List Of Contents | Contents of The Land of the Changing Sun
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it is the motion of the powerful light that gives apparent life
to the angel. It is wonderful."

In a commodious alcove, in a glow of pink light from above, was a
life-sized group of musicians--statues in colored metal of
a Spanish girl playing a mandora, an Italian with a slender
calascione, a Russian playing his jorbon, and an African playing
a banjo. Luxurious couches hung by spiral springs from the
ceiling to a convenient height from the floor, and here and there
lay rugs of rare beauty and great ottomans of artistic designs
and colors.

"We ought to go to bed," proposed Thorndyke; "we shall have
plenty of time to see this Aladdin's land before we get away from

There were two large downy beds on quaintly wrought bedsteads of
brass, but the two captives decided to sleep together.

Thorndyke was the first to awaken. The lights in the candelabrum
were out, but a gray light came in at the top and bottom of the
window. He rose and drew the heavy curtain of one of the windows
aside. He shrank back in astonishment.

Chapter III.

"What is it, Thorndyke? What are you looking at?" And the
American slowly left the bed and approached his friend.

Thorndyke only held the curtain further back and watched
Johnston's face as he looked through the wide plate-glass window.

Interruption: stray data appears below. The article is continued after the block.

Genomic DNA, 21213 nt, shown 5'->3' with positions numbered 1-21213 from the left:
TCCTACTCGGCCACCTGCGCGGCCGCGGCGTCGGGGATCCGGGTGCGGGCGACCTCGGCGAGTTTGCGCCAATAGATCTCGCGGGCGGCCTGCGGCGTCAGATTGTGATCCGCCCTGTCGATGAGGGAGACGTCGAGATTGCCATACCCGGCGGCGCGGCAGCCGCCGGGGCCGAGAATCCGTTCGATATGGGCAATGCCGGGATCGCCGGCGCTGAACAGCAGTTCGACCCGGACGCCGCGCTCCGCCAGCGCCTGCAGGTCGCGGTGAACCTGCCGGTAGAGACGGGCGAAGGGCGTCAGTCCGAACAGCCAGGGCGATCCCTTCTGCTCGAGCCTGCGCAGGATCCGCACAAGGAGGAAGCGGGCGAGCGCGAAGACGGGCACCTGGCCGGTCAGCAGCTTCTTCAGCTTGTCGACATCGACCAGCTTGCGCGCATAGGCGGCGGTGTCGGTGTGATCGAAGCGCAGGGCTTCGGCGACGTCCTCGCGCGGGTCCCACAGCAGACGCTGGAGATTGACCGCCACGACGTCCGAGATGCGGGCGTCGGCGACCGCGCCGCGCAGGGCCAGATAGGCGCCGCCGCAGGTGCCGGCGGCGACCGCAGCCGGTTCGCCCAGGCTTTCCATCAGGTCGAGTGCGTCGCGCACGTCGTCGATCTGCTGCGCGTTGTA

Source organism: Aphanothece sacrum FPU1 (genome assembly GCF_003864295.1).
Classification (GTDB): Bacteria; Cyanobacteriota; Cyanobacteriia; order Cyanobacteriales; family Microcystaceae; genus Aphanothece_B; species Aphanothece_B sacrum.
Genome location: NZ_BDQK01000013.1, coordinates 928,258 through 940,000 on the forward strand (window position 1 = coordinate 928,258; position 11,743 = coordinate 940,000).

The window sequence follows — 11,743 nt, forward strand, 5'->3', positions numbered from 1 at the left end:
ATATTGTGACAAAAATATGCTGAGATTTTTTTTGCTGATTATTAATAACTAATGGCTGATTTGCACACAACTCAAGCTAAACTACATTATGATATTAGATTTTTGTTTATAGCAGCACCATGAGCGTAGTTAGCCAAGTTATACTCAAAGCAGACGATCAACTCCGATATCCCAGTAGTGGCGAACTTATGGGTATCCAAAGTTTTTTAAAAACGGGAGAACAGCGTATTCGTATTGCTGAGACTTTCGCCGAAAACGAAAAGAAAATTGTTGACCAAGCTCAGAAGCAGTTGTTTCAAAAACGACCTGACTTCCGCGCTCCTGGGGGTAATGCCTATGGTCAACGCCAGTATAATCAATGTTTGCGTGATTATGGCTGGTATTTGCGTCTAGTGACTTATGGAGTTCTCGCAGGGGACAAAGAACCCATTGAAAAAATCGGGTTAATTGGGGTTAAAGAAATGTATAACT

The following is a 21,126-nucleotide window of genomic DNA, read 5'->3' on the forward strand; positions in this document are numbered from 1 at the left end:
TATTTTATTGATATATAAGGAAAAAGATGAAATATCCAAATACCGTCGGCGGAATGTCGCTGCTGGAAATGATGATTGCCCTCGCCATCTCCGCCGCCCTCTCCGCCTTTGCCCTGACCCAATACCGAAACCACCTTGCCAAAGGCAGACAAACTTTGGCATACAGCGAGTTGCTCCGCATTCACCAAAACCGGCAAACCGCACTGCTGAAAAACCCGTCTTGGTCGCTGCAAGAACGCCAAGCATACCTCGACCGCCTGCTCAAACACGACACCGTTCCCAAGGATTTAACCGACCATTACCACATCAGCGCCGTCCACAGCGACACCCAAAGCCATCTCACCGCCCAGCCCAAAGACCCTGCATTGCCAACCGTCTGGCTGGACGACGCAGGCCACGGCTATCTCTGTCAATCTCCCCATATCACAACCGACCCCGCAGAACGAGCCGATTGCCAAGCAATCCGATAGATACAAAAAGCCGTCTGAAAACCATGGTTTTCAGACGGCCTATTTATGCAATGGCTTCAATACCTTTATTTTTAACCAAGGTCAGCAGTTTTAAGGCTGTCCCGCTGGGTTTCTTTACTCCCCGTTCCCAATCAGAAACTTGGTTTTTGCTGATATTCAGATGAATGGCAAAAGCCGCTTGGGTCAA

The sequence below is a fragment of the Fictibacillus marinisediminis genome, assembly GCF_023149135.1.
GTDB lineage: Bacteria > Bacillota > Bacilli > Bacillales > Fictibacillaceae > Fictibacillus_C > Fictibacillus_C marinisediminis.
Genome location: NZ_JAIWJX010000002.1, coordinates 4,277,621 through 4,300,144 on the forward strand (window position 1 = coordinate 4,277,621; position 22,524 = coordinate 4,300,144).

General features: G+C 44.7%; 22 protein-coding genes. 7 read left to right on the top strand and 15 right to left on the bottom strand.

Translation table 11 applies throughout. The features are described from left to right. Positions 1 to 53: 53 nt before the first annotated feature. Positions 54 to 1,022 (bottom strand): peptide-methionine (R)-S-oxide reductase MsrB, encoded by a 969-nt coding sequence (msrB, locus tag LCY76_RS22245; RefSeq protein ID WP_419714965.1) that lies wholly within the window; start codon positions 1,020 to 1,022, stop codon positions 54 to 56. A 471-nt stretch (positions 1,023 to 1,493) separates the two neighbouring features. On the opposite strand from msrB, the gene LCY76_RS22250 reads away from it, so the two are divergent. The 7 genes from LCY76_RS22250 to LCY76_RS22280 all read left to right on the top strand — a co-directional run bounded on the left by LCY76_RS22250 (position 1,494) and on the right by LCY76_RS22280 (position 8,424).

"My gracious!" ejaculated the latter as he drew nearer. It was a
wondrous scene. The building in which they were imprisoned stood
on a gentle hill clad in luxuriant, smoothly-cut grass and
ornamented with beautiful flowers and plants; and below lay a
splendid city--a city built on undulating ground with innumerable
grand structures of white marble, with turrets, domes and
pinnacles of gold. Wide streets paved in polished stone and
bordered with lush-green grass interspersed with statues and beds
and mounds of strange plants and flowers stretched away in front
of them till they were lost in the dim, misty distance. Parks
filled with pavilions, pleasure-lakes, fountains and tortuous
drives and walks, dotted the landscape in all directions.

Thorndyke's breath had clouded the glass of the window, and he
rubbed it with his handkerchief. As he did so the sash slowly,
and without a particle of sound, slid to one side, disclosing a
narrow balcony outside. It had a graceful balustrade, made of
carved red-and-white mottled marble, and on the end of the
balcony facing the city sat a great gold and silver jug, ten